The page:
America’s Car Debt Up 11.7% Since 2013: 5 Things You Need to Know

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According to Experian Automotive’s “State of the Automotive Finance Market” report, the total loan dollar amount for auto loan balances is up a staggering 11.7 percent from 2013. has 5 tips to help you limit your auto loan debt.

The total dollar amount in automotive loan balances calculated by the credit rating bureau’s automotive division is $839.1 billion.

While still remaining at historic lows, Experian Automotive’s 60-day loan delinquencies increased by 7 percent to 0.62 percent in the second quarter of 2014 from 0.58 percent at the same time last year

30-day delinquencies also increased, rising from 2.38 to 2.39 percent.

“The rosy glow of perfect payment performance in the automotive space is beginning to tarnish,” said Melinda Zabritski, senior director of automotive finance for Experian Automotive. “We’re starting to see a slight uptick in the number of consumers struggling to make their automotive payments on time; however, we have to keep in mind that these percentages are still extremely low. We’ll want to keep an eye on how consumers pay their bills in the coming months, as it may dictate the availability of credit in the future.”

Other findings from the study include:

  • The overall automotive repossession rate saw a significant increase in the second quarter of 2014, jumping more than 70 percent to 0.62 percent from a year earlier
  • Finance companies were the only lender type to see a year-over-year increase in repossession rates, rising from 1.13 percent in Q2 2013 to 2.75 percent in Q2 2014
  • All lender types experienced growth in year-over-year quarterly loan volume, with banks up by $31 billion, credit unions up by $25 billion, finance companies up by $24 billion and captive finance companies up by $9 billion
  • The average charge-off amount in Q2 2014 was $8,149, up $932 from the previous year

If you’re in the market to purchase a new or used car, there are five things you need to know before you finance:

  • Get the best financing for you: The manufacturer may have a super-low-interest rate, but it might only be available for those with gold-plated credit ratings. If you don’t qualify, the manufacturer’s rate could jump substantially. Work with your dealer, because they often have relationships with local lenders that can actually beat the manufacturer’s rate.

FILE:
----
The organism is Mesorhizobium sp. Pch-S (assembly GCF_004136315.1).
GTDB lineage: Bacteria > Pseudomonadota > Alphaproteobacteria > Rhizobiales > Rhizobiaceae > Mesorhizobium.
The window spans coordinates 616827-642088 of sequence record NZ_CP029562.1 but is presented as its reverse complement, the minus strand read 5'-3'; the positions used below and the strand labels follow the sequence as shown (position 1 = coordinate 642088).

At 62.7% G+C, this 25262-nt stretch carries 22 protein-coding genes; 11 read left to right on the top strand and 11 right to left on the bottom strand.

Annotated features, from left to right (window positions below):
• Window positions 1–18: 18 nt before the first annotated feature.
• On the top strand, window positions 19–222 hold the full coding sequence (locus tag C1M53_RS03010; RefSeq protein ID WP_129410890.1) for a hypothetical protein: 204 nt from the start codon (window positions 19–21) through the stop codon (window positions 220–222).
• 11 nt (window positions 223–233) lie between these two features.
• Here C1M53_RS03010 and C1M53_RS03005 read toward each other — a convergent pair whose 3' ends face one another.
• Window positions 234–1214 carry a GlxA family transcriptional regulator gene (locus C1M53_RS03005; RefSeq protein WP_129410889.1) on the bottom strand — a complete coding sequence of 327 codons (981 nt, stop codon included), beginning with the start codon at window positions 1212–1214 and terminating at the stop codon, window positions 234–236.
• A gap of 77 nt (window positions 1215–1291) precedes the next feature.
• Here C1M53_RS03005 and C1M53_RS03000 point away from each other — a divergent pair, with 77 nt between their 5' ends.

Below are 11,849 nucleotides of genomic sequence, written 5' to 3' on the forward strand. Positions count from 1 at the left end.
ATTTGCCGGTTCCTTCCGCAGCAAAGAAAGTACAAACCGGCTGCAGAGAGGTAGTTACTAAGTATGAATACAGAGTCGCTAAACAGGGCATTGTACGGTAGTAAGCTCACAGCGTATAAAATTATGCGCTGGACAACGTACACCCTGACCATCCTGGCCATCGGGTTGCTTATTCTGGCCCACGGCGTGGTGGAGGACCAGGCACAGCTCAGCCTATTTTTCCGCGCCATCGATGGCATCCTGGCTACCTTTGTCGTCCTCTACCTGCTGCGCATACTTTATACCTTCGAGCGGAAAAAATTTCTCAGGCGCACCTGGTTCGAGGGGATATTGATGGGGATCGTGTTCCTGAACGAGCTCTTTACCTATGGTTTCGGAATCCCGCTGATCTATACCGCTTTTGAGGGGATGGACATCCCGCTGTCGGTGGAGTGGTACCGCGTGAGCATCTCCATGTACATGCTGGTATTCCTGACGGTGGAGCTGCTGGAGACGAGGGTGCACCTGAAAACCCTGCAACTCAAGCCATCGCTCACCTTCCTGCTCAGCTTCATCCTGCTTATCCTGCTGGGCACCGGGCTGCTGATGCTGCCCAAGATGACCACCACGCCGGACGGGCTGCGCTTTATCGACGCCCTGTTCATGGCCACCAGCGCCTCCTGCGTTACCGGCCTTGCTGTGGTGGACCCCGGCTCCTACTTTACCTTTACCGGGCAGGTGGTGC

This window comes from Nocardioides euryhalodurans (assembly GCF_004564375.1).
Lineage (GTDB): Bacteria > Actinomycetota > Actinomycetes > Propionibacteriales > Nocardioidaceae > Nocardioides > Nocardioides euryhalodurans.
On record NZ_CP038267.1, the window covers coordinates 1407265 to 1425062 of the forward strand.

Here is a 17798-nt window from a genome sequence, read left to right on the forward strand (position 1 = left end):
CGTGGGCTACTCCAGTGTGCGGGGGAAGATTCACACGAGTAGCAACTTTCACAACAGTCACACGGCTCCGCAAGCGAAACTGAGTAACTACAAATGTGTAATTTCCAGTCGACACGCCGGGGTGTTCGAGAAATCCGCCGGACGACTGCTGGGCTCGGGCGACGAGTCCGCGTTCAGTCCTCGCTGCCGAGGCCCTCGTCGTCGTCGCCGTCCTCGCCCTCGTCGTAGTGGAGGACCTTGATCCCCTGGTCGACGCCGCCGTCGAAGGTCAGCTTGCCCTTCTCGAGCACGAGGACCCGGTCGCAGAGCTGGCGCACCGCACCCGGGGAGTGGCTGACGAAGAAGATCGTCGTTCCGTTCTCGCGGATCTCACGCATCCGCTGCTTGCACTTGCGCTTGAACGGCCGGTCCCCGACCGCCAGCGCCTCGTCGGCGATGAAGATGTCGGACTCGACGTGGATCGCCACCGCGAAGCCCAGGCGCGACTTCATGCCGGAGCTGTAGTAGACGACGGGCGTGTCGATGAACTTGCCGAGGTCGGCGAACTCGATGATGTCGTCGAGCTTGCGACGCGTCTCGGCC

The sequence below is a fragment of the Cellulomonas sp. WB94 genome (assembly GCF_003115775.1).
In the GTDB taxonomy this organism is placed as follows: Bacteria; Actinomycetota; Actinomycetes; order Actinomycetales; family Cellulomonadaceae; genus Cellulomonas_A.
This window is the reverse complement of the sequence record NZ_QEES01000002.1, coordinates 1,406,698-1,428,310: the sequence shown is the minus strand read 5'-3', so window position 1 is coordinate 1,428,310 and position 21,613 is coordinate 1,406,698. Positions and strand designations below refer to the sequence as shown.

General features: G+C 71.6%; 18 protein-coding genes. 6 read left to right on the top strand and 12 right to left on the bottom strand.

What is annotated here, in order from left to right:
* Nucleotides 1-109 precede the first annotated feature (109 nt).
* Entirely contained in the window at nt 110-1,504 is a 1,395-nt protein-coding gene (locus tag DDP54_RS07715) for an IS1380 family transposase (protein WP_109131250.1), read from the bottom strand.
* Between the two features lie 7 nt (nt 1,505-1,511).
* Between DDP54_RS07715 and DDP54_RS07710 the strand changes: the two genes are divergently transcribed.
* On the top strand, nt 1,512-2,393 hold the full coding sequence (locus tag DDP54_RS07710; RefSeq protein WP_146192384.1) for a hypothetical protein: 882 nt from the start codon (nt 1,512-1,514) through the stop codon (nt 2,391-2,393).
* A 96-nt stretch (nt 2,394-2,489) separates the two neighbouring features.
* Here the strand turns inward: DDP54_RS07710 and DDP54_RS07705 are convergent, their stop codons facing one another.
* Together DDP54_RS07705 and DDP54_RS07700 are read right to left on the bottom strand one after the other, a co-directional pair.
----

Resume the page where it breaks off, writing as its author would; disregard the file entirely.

• Know your credit score: There’s nothing worse than finding out that you don’t qualify for the zero-percent financing a manufacturer is offering for a five year loan. It adds significantly to the cost of purchasing a new car. By obtaining your credit rating through the three major credit rating bureaus (Experian, Equifax and TransUnion), you’re in a much better position to understand what loans are available to you.
  • Get pre-approved for financing: Pre-approval works just the same for purchasing a car as it does for purchasing a house. You’re walking into the negotiation with an understanding of just how much you’ll be on the hook for, and how much buying power you actually have. From there, a dealer may be able to beat the terms of your pre-approved loan.
  • Pay more every month: Not many people have the average price of a new car — $32,086 — sitting around in a savings account, so financing a car is a fact of American life. But what you might have is the $44 per month you ordinarily spend on a Starbucks Venti coffee every day. Applying that $44 per month to the average $18,258 Experian found that used car buyers finance in the United States subtracts an amazing eight payments from a five year loan at a conservative 1.95% finance rate, and save $115.78 in finance charges.
  • Deferred finance plans: “Zero down, zero interest, zero payments for a year” might be the kind of offers that seem hard to refuse, but carefully understand the consequences before you sign on the bottom line. Deferring payments just puts off the inevitable. If you can figure a way to pay off that loan in the year you’re deferring payments, they’re a great deal, but most people will just end up making monthly payments for the full term of the loan, only they’ll be doing it on essentially a one-year-old used car instead of a new one.
Craig Fitzgerald

Craig Fitzgerald

Writer, editor, lousy guitar player, dad. Content Marketing and Publication Manager at